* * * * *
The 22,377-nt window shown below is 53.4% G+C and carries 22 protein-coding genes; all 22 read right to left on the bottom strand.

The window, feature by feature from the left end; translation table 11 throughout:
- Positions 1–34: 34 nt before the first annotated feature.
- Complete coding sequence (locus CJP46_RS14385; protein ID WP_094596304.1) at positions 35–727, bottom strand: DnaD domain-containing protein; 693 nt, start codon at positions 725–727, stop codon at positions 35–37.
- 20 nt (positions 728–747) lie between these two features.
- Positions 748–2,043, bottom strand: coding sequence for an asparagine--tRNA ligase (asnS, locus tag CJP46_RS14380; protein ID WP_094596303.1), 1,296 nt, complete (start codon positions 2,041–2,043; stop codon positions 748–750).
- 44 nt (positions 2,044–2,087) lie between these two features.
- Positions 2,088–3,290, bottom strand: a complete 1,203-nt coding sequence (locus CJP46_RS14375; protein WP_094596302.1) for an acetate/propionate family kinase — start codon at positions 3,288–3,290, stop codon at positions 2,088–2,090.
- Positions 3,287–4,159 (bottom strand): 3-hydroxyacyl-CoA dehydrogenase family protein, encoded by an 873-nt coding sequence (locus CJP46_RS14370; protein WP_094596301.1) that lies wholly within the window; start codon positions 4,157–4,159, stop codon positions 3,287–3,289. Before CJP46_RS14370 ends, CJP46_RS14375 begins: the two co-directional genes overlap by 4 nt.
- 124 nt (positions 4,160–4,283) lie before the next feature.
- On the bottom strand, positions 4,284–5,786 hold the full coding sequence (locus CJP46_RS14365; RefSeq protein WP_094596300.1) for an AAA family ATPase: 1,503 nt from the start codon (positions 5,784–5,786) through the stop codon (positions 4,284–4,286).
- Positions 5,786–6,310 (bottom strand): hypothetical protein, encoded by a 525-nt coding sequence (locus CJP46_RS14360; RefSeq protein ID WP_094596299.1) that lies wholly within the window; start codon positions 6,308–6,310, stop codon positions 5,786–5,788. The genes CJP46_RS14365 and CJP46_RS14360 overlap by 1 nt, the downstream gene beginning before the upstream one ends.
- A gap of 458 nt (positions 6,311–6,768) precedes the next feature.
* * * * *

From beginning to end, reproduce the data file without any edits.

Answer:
The 22,377-nt window shown below is 53.4% G+C and carries 22 protein-coding genes; all 22 read right to left on the bottom strand.

The window, feature by feature from the left end; translation table 11 throughout:
- Positions 1–34: 34 nt before the first annotated feature.
- Complete coding sequence (locus CJP46_RS14385; protein ID WP_094596304.1) at positions 35–727, bottom strand: DnaD domain-containing protein; 693 nt, start codon at positions 725–727, stop codon at positions 35–37.
- 20 nt (positions 728–747) lie between these two features.
- Positions 748–2,043, bottom strand: coding sequence for an asparagine--tRNA ligase (asnS, locus tag CJP46_RS14380; protein ID WP_094596303.1), 1,296 nt, complete (start codon positions 2,041–2,043; stop codon positions 748–750).
- 44 nt (positions 2,044–2,087) lie between these two features.
- Positions 2,088–3,290, bottom strand: a complete 1,203-nt coding sequence (locus CJP46_RS14375; protein WP_094596302.1) for an acetate/propionate family kinase — start codon at positions 3,288–3,290, stop codon at positions 2,088–2,090.
- Positions 3,287–4,159 (bottom strand): 3-hydroxyacyl-CoA dehydrogenase family protein, encoded by an 873-nt coding sequence (locus CJP46_RS14370; protein WP_094596301.1) that lies wholly within the window; start codon positions 4,157–4,159, stop codon positions 3,287–3,289. Before CJP46_RS14370 ends, CJP46_RS14375 begins: the two co-directional genes overlap by 4 nt.
- 124 nt (positions 4,160–4,283) lie before the next feature.
- On the bottom strand, positions 4,284–5,786 hold the full coding sequence (locus CJP46_RS14365; RefSeq protein WP_094596300.1) for an AAA family ATPase: 1,503 nt from the start codon (positions 5,784–5,786) through the stop codon (positions 4,284–4,286).
- Positions 5,786–6,310 (bottom strand): hypothetical protein, encoded by a 525-nt coding sequence (locus CJP46_RS14360; RefSeq protein ID WP_094596299.1) that lies wholly within the window; start codon positions 6,308–6,310, stop codon positions 5,786–5,788. The genes CJP46_RS14365 and CJP46_RS14360 overlap by 1 nt, the downstream gene beginning before the upstream one ends.
- A gap of 458 nt (positions 6,311–6,768) precedes the next feature.